New Historian

Hunting Smarter Not Stronger, Stone Age Man Used Poison

Kumbi Cave Zanzibar (2)

<![CDATA[Newly published research finds that bone technology, the use of bones in tool and weapon making, was present in eastern Africa around 13,000 years ago, right alongside the understanding of poison and how, if you put the two together, you can hunt much larger animals. The research team analyzed seven bones (five projectile points, an awl, and a notched tube) recovered from Pleistocene deposits at Kuumbi Cave, in Zanzibar, and based on their comparison of these bones to bone tools discovered across the Sub-Saharan region they concluded that bone technology was part of Stone Age man’s life in eastern Africa, just like it’s shown to have been in southern Africa. A majority of the artifacts evident of bone technology have been discovered in southern Africa, with the most recent findings determining that bone-tipped arrows (shot from a bow) were in use over 60,000 years ago. Additionally, hunting with “poisoned arrows” on the African continent was being done more than 24,000 years ago. Artifacts and other evidence of bone technology from eastern Africa however, have been elusive. That poison had been applied to the point of the bone projectiles is supported on several fronts: first, the arrowheads are short and slender, making them inadequate to directly kill larger animals; secondly, charcoal previously discovered in the cave, that came from the Mkunazi plant, the fruit of which is poisonous; finally, the fauna remains found in the cave belonged to animals much larger than the animals the relatively small arrowhead could have been used to hunt. The faunal remains found in the cave included zebra, waterbuck, buffalo, bushbuck and common reedbuck (none of which are found on Unguja today) and they all weighed well over 40 kg when alive. By utilizing the poison, the Stone Age hunters were able to hunt the prey which inhabited their surroundings. Kuumbi (which means Great Hall) Cave is one of several caves lying under a set of marine terraces composed of Pleistocene limestone on the island of Unguja, part of Tanzania’s, Zanzibar archipelago. Earlier excavations found that the cave was inhabited at least 22,000 years ago. Further radiocarbon testing indicated the cave had been more recently occupied -- from approximately 2800 BCE until year 0. Evidence of maritime trading dating back to 3,000 BCE has also been found. The cave consists of two large chambers and numerous smaller galleries, dissolution cavities formed over thousands of years. Used as a hiding place by slave traders and for other nefarious maritime activities, Kuumbi cave, and the others with it, have a colorful history. It still acts as an important shrine to the ancestral spirits venerated by the local population and is visited frequently. It’s also one of the island’s primary sources of fresh water The research team, directed by Dr. Michelle Langley with the Australian National University, published their findings in the journal Azania: Archaeological Research in Africa. ]]>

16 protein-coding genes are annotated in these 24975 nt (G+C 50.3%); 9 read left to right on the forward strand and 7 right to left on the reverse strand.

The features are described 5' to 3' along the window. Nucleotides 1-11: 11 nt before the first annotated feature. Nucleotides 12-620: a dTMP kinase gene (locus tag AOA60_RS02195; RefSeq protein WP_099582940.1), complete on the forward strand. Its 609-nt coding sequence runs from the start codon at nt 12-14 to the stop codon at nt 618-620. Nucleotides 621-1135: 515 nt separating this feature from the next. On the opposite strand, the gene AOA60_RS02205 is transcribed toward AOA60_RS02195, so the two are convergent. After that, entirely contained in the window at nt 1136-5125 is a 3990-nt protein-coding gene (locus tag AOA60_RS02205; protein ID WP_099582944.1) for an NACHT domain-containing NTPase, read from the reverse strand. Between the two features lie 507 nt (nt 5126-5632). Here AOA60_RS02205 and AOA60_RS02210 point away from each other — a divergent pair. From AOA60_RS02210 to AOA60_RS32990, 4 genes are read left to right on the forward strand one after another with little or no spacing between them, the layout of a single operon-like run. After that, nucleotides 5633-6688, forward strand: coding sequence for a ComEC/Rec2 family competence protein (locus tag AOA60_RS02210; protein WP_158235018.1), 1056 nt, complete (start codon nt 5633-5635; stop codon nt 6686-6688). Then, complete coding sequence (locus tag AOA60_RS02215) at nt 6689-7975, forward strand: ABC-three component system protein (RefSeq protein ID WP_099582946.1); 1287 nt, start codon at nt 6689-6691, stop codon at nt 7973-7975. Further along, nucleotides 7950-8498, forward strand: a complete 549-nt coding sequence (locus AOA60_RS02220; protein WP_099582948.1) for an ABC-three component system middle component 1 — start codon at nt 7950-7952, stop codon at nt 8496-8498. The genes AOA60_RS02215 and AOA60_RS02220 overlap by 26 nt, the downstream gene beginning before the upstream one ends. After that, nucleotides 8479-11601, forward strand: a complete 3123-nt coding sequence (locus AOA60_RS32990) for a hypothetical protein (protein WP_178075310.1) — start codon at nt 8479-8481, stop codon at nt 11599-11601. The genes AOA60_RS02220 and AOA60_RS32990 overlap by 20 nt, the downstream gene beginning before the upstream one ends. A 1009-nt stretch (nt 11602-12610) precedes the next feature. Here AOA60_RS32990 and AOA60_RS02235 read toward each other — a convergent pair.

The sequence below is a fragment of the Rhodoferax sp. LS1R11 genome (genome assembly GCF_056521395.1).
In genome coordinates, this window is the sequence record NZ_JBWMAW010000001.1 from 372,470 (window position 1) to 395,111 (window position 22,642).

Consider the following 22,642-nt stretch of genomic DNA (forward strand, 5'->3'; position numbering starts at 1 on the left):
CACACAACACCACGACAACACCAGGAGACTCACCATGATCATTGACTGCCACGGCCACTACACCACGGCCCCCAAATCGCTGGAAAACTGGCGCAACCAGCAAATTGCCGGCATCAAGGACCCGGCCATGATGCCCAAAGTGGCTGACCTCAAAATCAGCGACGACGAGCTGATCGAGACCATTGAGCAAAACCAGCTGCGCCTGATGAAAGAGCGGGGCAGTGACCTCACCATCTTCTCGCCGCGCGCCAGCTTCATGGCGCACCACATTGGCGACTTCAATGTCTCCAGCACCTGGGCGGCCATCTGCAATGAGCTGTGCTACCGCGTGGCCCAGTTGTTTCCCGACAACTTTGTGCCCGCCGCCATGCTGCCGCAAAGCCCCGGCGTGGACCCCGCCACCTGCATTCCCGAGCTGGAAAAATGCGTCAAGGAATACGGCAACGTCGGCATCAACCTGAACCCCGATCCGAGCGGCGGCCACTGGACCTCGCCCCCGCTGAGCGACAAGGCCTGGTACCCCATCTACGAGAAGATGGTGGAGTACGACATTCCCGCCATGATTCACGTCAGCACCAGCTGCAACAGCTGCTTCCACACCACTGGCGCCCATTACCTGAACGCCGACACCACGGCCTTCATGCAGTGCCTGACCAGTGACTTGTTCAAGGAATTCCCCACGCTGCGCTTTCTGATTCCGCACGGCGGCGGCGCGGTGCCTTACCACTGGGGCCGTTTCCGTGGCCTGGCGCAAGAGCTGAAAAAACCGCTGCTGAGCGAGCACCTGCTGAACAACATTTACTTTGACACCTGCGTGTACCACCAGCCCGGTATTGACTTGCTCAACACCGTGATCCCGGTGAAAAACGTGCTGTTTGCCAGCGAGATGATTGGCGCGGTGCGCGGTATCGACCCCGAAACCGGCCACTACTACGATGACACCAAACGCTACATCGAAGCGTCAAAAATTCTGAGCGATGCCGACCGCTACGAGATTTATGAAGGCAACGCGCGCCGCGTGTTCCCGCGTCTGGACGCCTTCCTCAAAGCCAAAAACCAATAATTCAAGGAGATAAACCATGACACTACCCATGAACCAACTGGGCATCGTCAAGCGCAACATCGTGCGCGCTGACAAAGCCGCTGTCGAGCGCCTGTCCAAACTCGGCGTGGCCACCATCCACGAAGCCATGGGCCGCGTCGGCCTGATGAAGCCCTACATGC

Exit mobile version